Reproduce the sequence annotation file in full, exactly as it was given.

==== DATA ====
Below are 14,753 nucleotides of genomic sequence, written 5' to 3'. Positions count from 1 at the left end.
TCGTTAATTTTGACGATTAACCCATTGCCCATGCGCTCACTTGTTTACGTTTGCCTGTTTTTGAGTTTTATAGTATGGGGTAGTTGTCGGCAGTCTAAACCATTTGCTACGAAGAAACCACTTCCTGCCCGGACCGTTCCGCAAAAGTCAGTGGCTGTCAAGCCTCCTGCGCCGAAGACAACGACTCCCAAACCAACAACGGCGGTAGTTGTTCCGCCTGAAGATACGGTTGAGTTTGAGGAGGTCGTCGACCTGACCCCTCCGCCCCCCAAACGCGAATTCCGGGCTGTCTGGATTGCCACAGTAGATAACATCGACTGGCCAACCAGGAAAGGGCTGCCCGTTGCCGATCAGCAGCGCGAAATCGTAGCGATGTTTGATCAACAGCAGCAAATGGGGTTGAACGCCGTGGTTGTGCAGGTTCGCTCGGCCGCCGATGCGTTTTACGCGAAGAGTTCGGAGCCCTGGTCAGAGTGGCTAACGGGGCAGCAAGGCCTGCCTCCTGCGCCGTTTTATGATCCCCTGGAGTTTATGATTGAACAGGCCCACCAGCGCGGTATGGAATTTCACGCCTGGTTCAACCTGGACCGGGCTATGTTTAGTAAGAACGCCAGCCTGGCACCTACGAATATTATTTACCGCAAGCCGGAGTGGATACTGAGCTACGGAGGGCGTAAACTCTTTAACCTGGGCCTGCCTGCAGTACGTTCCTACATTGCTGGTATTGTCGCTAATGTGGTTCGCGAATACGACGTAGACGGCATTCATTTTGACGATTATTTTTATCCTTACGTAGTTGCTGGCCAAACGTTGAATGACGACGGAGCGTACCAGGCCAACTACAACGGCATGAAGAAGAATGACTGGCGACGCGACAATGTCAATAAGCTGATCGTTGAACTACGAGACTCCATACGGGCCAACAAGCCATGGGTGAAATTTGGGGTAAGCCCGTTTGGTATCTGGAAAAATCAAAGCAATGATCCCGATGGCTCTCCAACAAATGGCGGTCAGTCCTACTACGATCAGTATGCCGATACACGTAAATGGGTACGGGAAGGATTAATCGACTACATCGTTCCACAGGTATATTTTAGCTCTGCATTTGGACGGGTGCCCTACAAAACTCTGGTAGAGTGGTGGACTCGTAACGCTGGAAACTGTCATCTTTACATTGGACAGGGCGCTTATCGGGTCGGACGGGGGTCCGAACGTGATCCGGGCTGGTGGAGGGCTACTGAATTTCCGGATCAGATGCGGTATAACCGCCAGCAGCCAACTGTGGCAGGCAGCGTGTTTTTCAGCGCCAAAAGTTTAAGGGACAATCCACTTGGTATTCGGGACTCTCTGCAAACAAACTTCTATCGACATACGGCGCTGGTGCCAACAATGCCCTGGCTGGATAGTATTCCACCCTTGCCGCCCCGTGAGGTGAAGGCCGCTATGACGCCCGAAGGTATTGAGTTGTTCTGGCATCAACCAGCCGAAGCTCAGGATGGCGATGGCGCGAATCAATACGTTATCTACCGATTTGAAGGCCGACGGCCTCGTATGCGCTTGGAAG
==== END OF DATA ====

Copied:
Below are 14,753 nucleotides of genomic sequence, written 5' to 3'. Positions count from 1 at the left end.
TCGTTAATTTTGACGATTAACCCATTGCCCATGCGCTCACTTGTTTACGTTTGCCTGTTTTTGAGTTTTATAGTATGGGGTAGTTGTCGGCAGTCTAAACCATTTGCTACGAAGAAACCACTTCCTGCCCGGACCGTTCCGCAAAAGTCAGTGGCTGTCAAGCCTCCTGCGCCGAAGACAACGACTCCCAAACCAACAACGGCGGTAGTTGTTCCGCCTGAAGATACGGTTGAGTTTGAGGAGGTCGTCGACCTGACCCCTCCGCCCCCCAAACGCGAATTCCGGGCTGTCTGGATTGCCACAGTAGATAACATCGACTGGCCAACCAGGAAAGGGCTGCCCGTTGCCGATCAGCAGCGCGAAATCGTAGCGATGTTTGATCAACAGCAGCAAATGGGGTTGAACGCCGTGGTTGTGCAGGTTCGCTCGGCCGCCGATGCGTTTTACGCGAAGAGTTCGGAGCCCTGGTCAGAGTGGCTAACGGGGCAGCAAGGCCTGCCTCCTGCGCCGTTTTATGATCCCCTGGAGTTTATGATTGAACAGGCCCACCAGCGCGGTATGGAATTTCACGCCTGGTTCAACCTGGACCGGGCTATGTTTAGTAAGAACGCCAGCCTGGCACCTACGAATATTATTTACCGCAAGCCGGAGTGGATACTGAGCTACGGAGGGCGTAAACTCTTTAACCTGGGCCTGCCTGCAGTACGTTCCTACATTGCTGGTATTGTCGCTAATGTGGTTCGCGAATACGACGTAGACGGCATTCATTTTGACGATTATTTTTATCCTTACGTAGTTGCTGGCCAAACGTTGAATGACGACGGAGCGTACCAGGCCAACTACAACGGCATGAAGAAGAATGACTGGCGACGCGACAATGTCAATAAGCTGATCGTTGAACTACGAGACTCCATACGGGCCAACAAGCCATGGGTGAAATTTGGGGTAAGCCCGTTTGGTATCTGGAAAAATCAAAGCAATGATCCCGATGGCTCTCCAACAAATGGCGGTCAGTCCTACTACGATCAGTATGCCGATACACGTAAATGGGTACGGGAAGGATTAATCGACTACATCGTTCCACAGGTATATTTTAGCTCTGCATTTGGACGGGTGCCCTACAAAACTCTGGTAGAGTGGTGGACTCGTAACGCTGGAAACTGTCATCTTTACATTGGACAGGGCGCTTATCGGGTCGGACGGGGGTCCGAACGTGATCCGGGCTGGTGGAGGGCTACTGAATTTCCGGATCAGATGCGGTATAACCGCCAGCAGCCAACTGTGGCAGGCAGCGTGTTTTTCAGCGCCAAAAGTTTAAGGGACAATCCACTTGGTATTCGGGACTCTCTGCAAACAAACTTCTATCGACATACGGCGCTGGTGCCAACAATGCCCTGGCTGGATAGTATTCCACCCTTGCCGCCCCGTGAGGTGAAGGCCGCTATGACGCCCGAAGGTATTGAGTTGTTCTGGCATCAACCAGCCGAAGCTCAGGATGGCGATGGCGCGAATCAATACGTTATCTACCGATTTGAAGGCCGACGGCCTCGTATGCGCTTGGAAG